- Financial interests : The purpose is to endorse the amount of financial interest charges and revenues. Usually, auditors perform a global test by calculating the average interest rate and the credit and debit balance throughout the year.
- Marketable securities : Auditors calculate that the gains and losses from purchase and sale of marketable securities are relevant.
- Petty cash inventory : Auditors just count the petty cash.
- Table of the variation of equities : This means explaining the variation of the equity, reserve and retained earnings mainly.
- Legal documents : Check that the legal documentation reflects properly changes in equity.
- Debtors Circularisation : Auditors select a sample of the largest debtors (using statistical sampling software) and send letters to those debtors requesting that they agree or disagree the balance, with an explanation. Due to some customers being disinclined to respond to such letters, especially where elements of balances are in dispute, this testing is generally combined with a review of cash receipts after the balance sheet date - in order to provide more substantive evidence that the balance sheet debtors figure is accurate.
- Review of the Bad Debt Provision : Auditors review the provision made by the customer against debtors for amounts unlikely to be recoverable, and discuss any significant balances with accounting staff. This is combined with a review of an aged version of the accounts receivable ledger to identify accounts/invoices which are significantly overdue. Where overdue amounts are not included in the bad and doubtful debt provision, the auditors will seek evidence that those debts are recoverable.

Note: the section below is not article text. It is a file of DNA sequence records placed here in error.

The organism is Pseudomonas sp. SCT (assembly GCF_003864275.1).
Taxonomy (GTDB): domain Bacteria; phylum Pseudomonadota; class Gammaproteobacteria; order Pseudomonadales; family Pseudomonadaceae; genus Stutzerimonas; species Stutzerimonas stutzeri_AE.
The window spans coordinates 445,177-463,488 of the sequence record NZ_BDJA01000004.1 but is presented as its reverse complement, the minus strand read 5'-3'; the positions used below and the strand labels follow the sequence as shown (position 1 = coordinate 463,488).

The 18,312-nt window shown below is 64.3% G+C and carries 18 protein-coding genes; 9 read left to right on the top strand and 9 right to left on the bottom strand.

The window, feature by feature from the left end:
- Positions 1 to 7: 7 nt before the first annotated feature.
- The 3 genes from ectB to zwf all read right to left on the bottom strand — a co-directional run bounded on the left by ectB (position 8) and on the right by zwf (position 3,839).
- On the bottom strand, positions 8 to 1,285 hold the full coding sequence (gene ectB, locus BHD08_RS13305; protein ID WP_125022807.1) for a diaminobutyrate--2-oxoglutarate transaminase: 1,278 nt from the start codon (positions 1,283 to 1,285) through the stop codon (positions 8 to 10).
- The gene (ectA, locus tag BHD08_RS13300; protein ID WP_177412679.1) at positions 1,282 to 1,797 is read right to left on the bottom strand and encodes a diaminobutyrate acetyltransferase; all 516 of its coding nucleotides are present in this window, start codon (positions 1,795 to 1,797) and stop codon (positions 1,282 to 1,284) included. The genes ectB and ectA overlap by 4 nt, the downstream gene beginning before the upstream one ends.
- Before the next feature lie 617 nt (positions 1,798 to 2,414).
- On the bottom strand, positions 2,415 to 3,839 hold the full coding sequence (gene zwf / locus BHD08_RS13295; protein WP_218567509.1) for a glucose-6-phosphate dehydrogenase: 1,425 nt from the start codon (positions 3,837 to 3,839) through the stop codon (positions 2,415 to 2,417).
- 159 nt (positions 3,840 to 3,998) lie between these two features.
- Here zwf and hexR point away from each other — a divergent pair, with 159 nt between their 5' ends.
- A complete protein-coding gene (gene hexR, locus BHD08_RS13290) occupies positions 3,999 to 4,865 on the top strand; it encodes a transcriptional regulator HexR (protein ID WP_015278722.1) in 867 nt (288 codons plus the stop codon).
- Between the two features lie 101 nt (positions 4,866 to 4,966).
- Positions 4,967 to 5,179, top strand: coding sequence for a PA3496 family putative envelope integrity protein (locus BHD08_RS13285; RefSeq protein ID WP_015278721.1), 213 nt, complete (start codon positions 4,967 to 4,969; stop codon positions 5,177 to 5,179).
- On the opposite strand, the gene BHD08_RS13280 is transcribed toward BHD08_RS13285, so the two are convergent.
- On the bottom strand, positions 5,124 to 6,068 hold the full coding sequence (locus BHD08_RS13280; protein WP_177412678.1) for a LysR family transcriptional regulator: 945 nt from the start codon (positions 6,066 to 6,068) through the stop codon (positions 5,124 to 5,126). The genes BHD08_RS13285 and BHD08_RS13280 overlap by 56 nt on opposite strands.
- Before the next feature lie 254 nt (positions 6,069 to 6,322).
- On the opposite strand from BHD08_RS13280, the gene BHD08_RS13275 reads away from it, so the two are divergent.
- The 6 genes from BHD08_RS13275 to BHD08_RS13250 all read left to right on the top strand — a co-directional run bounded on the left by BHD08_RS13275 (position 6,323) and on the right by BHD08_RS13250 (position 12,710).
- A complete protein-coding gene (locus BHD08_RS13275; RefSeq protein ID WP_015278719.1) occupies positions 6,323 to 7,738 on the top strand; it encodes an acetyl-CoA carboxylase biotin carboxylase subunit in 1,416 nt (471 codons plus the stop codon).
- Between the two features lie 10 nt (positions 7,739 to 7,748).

- Supplier Statement Reconciliation : Auditors select a sample of suppliers and request a statement of the outstanding invoices and credit notes from each. These statements are then reconciled to the accounts payable ledgers maintained by the firm being audited, and any reconciling items investigated.
- FIXED ASSET
- INTERCOMPANY OPERATIONS
- PROVISION FOR RISKS AND CHARGES
- FINANCIAL RESULTS
- EXCEPTIONNAL ITEMS
- BALANCE SHEET REVIEW
Audit has some specificities throughout the world but has some mains components. One of the main problem in audit is the conflict between the need to control a company and the business relatioship. On one hand, the audit company has to check thoroughly the books, but on the other side, it has to keep its customer that is its source of revenue. In practical terms, this means that the audit company will try to protect itself by carrying out the minimum checks, but if it has a slight doubt, it won't go further if the client is a bit reluctant to give out information. The power of the auditor is limited by its appeal for revenues.
Biggest audit companies (often called Fat or Big Four)
Differences in terminology - US GAAP vs UK GAAP
Whilst the format of financial statements is roughly the same in the US and Europe, there are some differences in the accounting terms used.
The table below highlights some of the common ones:
|US accounting term ||UK accounting term |
|Facilities or Fixed Assets ||Fixed Assets |
|Inventory ||Stock |
|Receivables / Accounts Receivable ||Debtors / Sales Ledger |
|Payables / Accounts Payable ||Creditors / Purchase Ledger |
|Stockholders' Equity or Shareholders' Equity ||Shareholders' Funds |
|Income Statement ||Profit and Loss Account |
|Revenue ||Turnover |